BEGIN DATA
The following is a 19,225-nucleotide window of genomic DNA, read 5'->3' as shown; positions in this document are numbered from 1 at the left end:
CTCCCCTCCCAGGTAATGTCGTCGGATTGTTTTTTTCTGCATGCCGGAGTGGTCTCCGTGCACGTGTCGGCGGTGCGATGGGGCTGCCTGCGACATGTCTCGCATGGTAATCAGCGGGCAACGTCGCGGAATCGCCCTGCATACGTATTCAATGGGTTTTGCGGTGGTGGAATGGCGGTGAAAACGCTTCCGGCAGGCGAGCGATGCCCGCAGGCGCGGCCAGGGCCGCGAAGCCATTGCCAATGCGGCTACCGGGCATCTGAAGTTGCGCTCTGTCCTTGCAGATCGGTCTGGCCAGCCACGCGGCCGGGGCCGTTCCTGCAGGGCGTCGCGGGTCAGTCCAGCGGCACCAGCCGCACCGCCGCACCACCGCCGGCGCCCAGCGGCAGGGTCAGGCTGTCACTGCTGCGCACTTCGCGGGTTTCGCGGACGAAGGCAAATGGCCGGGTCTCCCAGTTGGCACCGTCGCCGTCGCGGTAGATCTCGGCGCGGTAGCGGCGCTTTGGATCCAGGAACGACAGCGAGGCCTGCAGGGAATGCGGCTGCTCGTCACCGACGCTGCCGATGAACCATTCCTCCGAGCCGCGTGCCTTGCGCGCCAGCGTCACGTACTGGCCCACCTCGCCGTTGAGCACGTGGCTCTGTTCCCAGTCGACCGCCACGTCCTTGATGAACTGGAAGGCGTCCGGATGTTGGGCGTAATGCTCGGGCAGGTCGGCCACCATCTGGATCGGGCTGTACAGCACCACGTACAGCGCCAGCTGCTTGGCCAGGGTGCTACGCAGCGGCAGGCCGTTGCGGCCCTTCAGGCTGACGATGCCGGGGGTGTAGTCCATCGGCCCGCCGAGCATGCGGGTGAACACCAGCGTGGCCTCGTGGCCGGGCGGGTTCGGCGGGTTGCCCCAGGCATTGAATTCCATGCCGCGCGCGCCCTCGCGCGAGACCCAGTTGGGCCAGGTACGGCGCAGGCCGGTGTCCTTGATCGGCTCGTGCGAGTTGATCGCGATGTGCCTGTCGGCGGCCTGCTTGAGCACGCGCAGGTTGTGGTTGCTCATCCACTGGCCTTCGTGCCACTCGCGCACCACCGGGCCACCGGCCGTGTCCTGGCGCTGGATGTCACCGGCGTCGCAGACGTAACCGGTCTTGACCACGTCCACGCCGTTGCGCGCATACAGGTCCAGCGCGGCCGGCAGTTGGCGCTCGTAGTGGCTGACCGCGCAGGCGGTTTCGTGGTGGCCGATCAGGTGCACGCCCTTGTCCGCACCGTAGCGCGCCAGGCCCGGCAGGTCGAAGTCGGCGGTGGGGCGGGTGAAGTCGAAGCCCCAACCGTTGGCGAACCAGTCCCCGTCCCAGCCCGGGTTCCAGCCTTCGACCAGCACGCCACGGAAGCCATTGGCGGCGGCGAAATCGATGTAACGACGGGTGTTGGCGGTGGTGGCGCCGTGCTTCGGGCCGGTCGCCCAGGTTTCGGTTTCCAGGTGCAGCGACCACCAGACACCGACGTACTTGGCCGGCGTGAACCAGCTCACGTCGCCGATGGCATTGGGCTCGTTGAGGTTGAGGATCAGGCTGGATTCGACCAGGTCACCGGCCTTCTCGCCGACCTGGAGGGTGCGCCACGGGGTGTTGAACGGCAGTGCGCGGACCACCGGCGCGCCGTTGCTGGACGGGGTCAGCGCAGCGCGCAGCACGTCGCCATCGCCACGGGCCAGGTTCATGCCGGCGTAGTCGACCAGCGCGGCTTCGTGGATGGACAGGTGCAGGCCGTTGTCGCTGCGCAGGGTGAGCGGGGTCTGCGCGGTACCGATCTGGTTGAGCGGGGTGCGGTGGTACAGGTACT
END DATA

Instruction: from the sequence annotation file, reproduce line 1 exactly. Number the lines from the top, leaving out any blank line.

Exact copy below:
The following is a 19,225-nucleotide window of genomic DNA, read 5'->3' as shown; positions in this document are numbered from 1 at the left end: